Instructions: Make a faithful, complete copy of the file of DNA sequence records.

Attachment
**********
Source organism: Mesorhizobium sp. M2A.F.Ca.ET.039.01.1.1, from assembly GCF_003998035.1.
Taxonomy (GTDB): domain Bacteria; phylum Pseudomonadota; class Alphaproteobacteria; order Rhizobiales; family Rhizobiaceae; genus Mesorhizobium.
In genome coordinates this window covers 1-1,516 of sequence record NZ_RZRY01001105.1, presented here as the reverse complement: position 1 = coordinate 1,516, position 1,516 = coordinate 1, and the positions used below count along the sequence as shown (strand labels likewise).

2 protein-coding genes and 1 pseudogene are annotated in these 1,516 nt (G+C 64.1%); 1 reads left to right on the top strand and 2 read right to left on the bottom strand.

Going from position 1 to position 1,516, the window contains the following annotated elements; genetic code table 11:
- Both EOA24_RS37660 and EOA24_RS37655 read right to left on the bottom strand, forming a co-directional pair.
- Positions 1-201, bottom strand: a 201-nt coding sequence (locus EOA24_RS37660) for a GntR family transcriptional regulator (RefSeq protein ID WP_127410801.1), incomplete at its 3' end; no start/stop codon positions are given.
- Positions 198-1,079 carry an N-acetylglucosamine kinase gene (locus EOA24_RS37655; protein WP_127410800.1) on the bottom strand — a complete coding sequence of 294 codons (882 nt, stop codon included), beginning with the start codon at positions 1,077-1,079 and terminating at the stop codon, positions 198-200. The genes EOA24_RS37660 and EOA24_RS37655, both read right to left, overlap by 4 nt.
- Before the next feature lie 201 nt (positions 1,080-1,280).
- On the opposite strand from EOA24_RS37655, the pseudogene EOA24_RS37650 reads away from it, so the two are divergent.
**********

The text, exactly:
Source organism: Mesorhizobium sp. M2A.F.Ca.ET.039.01.1.1, from assembly GCF_003998035.1.
Taxonomy (GTDB): domain Bacteria; phylum Pseudomonadota; class Alphaproteobacteria; order Rhizobiales; family Rhizobiaceae; genus Mesorhizobium.
In genome coordinates this window covers 1-1,516 of sequence record NZ_RZRY01001105.1, presented here as the reverse complement: position 1 = coordinate 1,516, position 1,516 = coordinate 1, and the positions used below count along the sequence as shown (strand labels likewise).

2 protein-coding genes and 1 pseudogene are annotated in these 1,516 nt (G+C 64.1%); 1 reads left to right on the top strand and 2 read right to left on the bottom strand.

Going from position 1 to position 1,516, the window contains the following annotated elements; genetic code table 11:
- Both EOA24_RS37660 and EOA24_RS37655 read right to left on the bottom strand, forming a co-directional pair.
- Positions 1-201, bottom strand: a 201-nt coding sequence (locus EOA24_RS37660) for a GntR family transcriptional regulator (RefSeq protein ID WP_127410801.1), incomplete at its 3' end; no start/stop codon positions are given.
- Positions 198-1,079 carry an N-acetylglucosamine kinase gene (locus EOA24_RS37655; protein WP_127410800.1) on the bottom strand — a complete coding sequence of 294 codons (882 nt, stop codon included), beginning with the start codon at positions 1,077-1,079 and terminating at the stop codon, positions 198-200. The genes EOA24_RS37660 and EOA24_RS37655, both read right to left, overlap by 4 nt.
- Before the next feature lie 201 nt (positions 1,080-1,280).
- On the opposite strand from EOA24_RS37655, the pseudogene EOA24_RS37650 reads away from it, so the two are divergent.